Thanks to the Missouri Aquarium Society, Inc. I had a chance to play with my video camera’s underwater housing in an Ozark stream this week. North American native fish would be an addiction easy to succumb to. Unfortunately, the Wisconsin invasive species laws prevent me from being able to collect fish all over the midwest and bring them back to my fish room. I will just have to stick to video and pictures… they are easier to transport anyway.
We spent half a day filming and netting in Whittenburg Creek, at the town of Steelville, MO, which is a tributary of the Meremac River. The conditions were great. Clear, shallow water on a sunny day. Take a look at the video:I thought the variety of fish we found was great, but the MASI members on hand told me that they usually find more at this location, especially darters. I netted this nice male fantail darter (Etheostoma flabellare)
There were two common minnows in the stream, southern redbelly dace (Crosomus erythrogaster)
and bleeding shiners (Luxilus zonatus).
We also found two species of Fundulus killifish: the black spot top minnow (F. olivaceus)
and the northern studfish (F. cantanatus)
Banded sculpin were very common (Cottus carolinae).
Unfortunately, we disturbed a madtom catfish nest, but did not catch the catfish. Here is a picture of the eggs. They were hard like a cory cat egg, and very well attached to the underside of this rock. Mike Hellweg (my host for the trip) took them home to try to hatch them. If anyone can do that, it will be Mike!
We also collected fish in the Meremac River itself, but the water was cloudy and filming poor. Maybe next time!
This episode of Going Gabon documents two days traveling out of the city of Ndjole to the north. We spent one day in the vicinity of Mitzic, a town near the borders of Equatorial Guinea and Cameroon, and another in larger streams feeding into the Okana River. The Okana is part of the Ogooue River system, the second largest watershed in the Congo ecoregion (second only to the Congo itself) and is contained entirely within Gabon. One of the reasons Gabon is so interesting to fish collectors is that this large, isolated system is home to several endemic species. Enjoy….
We spent a total of three days collecting while based in Makokou, and this video covers the last two day trips. The area is so rich in collecting opportunities and species diversity that you could make an entire 14-day trip just to this region. 1/2 of all the fish species we found on the trip were collected during the three days working out of Makokou!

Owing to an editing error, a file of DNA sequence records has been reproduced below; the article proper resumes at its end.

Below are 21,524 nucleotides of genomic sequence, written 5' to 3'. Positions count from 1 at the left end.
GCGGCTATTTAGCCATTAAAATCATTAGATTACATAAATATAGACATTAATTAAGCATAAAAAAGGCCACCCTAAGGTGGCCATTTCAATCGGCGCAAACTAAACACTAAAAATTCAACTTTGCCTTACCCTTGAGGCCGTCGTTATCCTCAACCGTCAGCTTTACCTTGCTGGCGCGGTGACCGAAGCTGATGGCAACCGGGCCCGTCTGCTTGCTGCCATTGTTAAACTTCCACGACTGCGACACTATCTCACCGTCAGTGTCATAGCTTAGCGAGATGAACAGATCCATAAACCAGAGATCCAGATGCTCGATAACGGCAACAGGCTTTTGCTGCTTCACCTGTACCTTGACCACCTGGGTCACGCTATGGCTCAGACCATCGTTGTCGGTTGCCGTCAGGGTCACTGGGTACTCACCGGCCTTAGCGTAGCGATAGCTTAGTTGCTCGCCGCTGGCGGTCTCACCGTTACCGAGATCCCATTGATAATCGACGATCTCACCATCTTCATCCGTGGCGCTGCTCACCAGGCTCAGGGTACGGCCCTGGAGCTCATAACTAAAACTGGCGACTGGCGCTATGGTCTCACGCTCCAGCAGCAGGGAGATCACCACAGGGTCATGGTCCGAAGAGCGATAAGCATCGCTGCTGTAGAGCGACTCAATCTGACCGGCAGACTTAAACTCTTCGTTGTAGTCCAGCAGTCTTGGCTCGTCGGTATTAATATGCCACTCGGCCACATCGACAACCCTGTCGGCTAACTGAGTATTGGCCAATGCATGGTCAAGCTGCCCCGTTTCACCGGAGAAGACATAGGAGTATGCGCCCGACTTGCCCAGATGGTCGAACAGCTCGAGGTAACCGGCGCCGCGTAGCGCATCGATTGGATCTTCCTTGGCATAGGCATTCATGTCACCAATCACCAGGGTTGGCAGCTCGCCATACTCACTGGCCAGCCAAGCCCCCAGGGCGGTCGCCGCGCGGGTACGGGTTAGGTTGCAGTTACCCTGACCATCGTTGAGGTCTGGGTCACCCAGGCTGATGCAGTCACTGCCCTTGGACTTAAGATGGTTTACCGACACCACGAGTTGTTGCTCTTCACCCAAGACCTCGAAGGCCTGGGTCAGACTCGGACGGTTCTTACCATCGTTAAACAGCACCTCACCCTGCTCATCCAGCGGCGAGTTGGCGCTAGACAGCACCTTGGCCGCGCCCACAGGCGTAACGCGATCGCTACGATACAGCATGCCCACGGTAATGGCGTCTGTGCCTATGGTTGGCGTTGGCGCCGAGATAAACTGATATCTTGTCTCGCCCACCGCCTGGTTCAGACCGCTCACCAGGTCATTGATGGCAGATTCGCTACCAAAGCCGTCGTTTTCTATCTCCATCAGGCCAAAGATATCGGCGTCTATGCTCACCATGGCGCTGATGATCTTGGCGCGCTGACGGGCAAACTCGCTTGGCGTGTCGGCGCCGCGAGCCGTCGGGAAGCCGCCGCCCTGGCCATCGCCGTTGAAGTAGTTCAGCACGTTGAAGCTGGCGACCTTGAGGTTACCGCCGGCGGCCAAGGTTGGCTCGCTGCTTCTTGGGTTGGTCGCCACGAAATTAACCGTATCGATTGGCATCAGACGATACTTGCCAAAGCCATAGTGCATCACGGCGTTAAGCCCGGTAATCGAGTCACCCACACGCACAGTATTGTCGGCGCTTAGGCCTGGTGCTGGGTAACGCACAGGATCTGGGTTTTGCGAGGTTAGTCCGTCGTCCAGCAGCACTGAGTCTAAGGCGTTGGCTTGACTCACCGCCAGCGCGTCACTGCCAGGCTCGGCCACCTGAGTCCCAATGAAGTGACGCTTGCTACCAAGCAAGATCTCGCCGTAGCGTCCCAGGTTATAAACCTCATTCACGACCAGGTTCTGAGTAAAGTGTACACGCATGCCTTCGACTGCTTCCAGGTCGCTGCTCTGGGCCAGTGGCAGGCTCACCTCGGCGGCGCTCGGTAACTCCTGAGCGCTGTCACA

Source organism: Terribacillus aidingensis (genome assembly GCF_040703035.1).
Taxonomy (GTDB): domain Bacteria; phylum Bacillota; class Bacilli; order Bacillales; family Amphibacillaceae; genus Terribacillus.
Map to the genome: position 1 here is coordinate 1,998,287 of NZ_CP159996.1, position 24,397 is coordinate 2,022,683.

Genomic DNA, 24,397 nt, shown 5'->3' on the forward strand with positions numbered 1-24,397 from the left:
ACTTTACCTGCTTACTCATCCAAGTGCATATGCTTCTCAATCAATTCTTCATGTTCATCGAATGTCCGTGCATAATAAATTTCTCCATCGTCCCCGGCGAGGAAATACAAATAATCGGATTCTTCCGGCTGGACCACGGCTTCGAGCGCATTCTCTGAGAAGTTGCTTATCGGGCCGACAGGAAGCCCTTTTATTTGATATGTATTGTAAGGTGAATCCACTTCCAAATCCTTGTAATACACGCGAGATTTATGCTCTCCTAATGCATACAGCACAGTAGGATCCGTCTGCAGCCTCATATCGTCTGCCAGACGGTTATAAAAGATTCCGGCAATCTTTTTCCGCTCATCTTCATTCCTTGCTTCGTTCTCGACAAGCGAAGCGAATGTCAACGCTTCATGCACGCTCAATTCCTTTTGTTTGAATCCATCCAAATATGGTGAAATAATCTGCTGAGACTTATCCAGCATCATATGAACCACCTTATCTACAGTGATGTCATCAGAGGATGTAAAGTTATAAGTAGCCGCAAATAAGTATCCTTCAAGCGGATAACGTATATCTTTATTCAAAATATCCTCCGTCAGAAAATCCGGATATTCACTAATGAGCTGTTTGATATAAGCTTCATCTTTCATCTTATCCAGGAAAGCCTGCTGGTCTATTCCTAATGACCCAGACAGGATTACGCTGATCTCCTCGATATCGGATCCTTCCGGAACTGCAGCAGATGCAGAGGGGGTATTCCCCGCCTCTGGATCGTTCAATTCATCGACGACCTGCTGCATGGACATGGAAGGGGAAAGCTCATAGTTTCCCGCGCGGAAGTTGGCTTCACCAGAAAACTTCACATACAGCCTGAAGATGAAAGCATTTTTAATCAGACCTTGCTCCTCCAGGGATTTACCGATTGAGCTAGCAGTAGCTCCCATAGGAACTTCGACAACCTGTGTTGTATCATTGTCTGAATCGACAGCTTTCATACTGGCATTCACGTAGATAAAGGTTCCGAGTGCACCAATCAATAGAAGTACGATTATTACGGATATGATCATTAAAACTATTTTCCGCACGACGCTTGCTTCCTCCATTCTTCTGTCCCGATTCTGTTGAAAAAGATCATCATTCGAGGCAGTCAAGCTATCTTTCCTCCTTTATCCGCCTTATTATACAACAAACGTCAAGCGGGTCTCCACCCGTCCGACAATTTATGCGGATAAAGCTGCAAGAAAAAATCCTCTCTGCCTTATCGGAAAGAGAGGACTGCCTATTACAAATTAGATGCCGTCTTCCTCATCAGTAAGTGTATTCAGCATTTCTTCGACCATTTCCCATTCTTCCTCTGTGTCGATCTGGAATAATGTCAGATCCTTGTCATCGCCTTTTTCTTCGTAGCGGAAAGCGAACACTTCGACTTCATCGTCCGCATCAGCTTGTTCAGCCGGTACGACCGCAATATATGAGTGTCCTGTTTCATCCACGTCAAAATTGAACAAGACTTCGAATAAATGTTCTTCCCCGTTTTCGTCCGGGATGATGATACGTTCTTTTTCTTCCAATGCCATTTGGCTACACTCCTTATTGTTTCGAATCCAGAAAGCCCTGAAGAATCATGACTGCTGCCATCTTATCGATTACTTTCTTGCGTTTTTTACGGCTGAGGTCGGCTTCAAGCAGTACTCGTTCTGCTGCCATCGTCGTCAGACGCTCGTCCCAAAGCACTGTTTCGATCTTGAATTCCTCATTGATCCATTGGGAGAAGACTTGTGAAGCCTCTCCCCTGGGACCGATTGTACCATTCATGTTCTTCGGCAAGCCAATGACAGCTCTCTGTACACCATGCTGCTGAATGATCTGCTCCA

We left Libreville on out 3rd day in Gabon and drove across the country to the eastern city of Makokou, where we spent three days collecting in the region known best for its abundance of killifish and the cichlid genus Parananochromis. This video shares our experience getting to Makokou and our first day of collecting.
Here is a quick look at some of the fish I brought back from Gabon that are settling in well. So far the only real disappointment were the mormyrids. They did not last the quarantine. One of the coolest is the freshwater pipefish (E. ansorgii). Two of the males that I collected were carrying fry, so now I have MANY of them. They seem to be eating well (paramecium and baby brine). Hopefully they will grow up and add to the group of five adults I collected. Even better… maybe the adults will breed!
The first day of collecting in Gabon was at locations along the road north of Libreville up towards the town of Cocobeach. We had to wait in Libreville for some members of the group having travel difficulties, and for some late-arriving luggage, so those of us already in Gabon decided dipping a net was better than waiting around. The area of Cocobeach does not hold any of our target species, but you never know what you might find. I apologize for the over-use of still images. I apparently had a problem with the memory card I used in the video camera the first few days of the trip, and did not manage to make is home with video footage.